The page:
2 pm to 5 pm
“First Chicago: The 1812 Fort Dearborn Massacre in the Early Republic”
Ann Durkin Keating, North Central College
On August 15, 1812, about 500 Potawatomi attacked about 100 U.S. soldiers and their families as they evacuated Fort Dearborn. In under an hour, 15 Indians and 52 members of Heald’s group were dead. Sculptor Carl Rohl-Smith memorialized the event in his 1893 Fort Dearborn Massacre. On prominent public display for almost a century, the statue is now in a warehouse. The embattled story of the Fort Dearborn Massacre mirrors the contested history of this event in Chicago history. Controversy about the use of the word massacre has led to renaming the event as the Battle of Fort Dearborn, while objections to the portrayal of Native Americans have led to removing the work from public display. This paper explores how this work of public art reflects a contested history, how it has shaped public perceptions of the past, and whether it should again be on public display.
“Memorialization vs. Marginalization: Contemporary Vernacular Landscapes and the American Civil War”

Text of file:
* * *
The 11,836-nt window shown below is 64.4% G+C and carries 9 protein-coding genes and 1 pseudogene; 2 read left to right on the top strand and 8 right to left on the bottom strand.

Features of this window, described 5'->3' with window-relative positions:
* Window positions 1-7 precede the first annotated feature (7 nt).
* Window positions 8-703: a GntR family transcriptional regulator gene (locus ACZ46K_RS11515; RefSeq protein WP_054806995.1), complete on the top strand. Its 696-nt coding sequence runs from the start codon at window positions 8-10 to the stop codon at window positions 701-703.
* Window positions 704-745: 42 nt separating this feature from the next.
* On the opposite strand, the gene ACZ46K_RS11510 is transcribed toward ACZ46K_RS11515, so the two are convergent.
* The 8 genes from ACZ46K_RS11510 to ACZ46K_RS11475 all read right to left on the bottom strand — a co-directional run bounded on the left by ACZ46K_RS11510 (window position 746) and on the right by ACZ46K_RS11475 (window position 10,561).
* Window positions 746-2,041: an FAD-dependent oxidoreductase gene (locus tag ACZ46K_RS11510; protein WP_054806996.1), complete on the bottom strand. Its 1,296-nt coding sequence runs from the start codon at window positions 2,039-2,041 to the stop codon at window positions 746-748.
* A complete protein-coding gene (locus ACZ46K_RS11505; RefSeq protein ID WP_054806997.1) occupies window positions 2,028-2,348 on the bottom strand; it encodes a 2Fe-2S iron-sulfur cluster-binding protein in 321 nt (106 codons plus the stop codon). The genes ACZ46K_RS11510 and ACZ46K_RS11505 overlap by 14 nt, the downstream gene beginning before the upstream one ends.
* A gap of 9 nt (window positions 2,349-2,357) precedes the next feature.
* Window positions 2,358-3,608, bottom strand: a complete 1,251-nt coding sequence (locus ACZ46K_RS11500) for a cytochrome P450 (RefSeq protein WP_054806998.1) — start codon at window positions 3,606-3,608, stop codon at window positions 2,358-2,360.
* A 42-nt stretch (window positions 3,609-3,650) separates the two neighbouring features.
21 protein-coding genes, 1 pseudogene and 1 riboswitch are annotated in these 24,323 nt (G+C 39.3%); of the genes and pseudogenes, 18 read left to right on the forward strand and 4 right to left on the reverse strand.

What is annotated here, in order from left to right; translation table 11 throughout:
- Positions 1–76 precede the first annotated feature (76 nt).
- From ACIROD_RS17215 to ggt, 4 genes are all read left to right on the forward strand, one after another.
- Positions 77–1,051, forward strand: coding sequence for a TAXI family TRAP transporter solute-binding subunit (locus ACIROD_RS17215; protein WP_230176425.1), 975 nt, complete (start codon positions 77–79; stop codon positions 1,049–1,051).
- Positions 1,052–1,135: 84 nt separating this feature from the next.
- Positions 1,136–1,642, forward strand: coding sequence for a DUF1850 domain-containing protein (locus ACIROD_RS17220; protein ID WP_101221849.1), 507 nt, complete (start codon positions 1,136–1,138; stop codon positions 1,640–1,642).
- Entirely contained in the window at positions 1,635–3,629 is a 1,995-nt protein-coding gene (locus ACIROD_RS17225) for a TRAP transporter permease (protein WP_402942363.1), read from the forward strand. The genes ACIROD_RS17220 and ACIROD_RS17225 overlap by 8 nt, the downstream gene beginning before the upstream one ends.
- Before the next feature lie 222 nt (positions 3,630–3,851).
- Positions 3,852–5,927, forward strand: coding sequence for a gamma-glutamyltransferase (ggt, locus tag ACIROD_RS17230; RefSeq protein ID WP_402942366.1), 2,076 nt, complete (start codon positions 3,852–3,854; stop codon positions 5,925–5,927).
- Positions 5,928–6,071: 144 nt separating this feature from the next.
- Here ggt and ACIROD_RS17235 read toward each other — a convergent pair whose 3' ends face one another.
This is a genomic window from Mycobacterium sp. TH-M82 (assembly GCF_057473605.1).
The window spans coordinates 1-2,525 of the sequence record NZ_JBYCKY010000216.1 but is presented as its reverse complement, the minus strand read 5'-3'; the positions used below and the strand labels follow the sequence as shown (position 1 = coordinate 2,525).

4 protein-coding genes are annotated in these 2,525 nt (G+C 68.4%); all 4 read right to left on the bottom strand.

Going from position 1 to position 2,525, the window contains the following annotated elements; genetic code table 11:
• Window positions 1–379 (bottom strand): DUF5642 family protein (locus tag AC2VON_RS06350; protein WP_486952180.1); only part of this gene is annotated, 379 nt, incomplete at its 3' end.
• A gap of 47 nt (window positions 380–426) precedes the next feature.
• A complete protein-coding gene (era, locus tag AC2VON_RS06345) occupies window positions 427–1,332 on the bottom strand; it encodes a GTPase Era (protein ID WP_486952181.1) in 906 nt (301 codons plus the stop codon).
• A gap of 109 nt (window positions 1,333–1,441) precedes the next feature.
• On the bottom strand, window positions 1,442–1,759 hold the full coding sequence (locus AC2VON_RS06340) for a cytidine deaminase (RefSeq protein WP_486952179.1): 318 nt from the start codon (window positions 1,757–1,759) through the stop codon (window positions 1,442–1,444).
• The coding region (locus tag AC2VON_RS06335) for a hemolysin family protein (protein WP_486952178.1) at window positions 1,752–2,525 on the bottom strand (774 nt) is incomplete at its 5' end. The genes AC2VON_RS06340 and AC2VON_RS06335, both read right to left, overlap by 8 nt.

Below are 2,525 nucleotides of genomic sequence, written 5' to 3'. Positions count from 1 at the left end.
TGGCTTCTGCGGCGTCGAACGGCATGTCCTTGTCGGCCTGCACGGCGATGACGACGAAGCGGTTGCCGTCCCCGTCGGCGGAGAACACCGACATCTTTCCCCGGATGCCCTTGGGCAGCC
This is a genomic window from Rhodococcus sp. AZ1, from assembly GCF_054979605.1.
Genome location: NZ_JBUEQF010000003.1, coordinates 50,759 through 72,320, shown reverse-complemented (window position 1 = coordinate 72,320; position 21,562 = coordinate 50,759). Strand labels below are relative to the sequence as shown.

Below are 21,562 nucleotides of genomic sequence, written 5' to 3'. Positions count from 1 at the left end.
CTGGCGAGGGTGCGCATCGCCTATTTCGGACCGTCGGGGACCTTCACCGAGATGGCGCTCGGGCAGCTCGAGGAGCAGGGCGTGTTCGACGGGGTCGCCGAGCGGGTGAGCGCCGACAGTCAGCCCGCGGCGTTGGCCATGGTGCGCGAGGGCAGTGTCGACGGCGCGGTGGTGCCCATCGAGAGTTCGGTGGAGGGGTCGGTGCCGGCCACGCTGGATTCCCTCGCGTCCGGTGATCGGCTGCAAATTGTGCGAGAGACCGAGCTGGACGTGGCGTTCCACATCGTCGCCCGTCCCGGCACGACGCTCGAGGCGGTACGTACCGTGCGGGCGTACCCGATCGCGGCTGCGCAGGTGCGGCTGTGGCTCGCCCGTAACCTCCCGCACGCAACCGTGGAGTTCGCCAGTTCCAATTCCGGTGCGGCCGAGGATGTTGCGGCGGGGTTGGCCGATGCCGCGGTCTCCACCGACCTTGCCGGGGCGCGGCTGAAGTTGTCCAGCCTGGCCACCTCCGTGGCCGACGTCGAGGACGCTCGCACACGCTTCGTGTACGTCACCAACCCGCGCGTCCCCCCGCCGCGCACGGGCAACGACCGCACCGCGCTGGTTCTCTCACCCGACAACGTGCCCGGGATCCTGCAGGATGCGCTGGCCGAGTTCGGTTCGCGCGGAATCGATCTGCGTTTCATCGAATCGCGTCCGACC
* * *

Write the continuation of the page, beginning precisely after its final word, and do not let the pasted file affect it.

Maura Lyons, Drake University
Virginia’s governor reignited a long-smoldering controversy by declaring April 2010 “Confederate History Month” without mentioning slavery. This paper investigates similarly charged contemporary memorializations of the Confederacy and the Civil War through vernacular landscapes. These built designs, which include Gettysburg Park, a Mississippi slave market, and a housing development in Ohio, simultaneously draw from and compete against a powerful visual culture tracing back to the mid-nineteenth century. Although the designs invoke the past in order to combat the marginalization of particular locations, communities, and values within the crowded American public sphere, their visual associations may prohibit redefinitions of place, race, or class in the United States.
Commentator: Kim Theriault, Dominican University
Scholl Center Seminar papers are pre-circulated electronically. For a copy of the paper, email the Scholl Center at email@example.com. Please do not request a paper unless you plan to attend.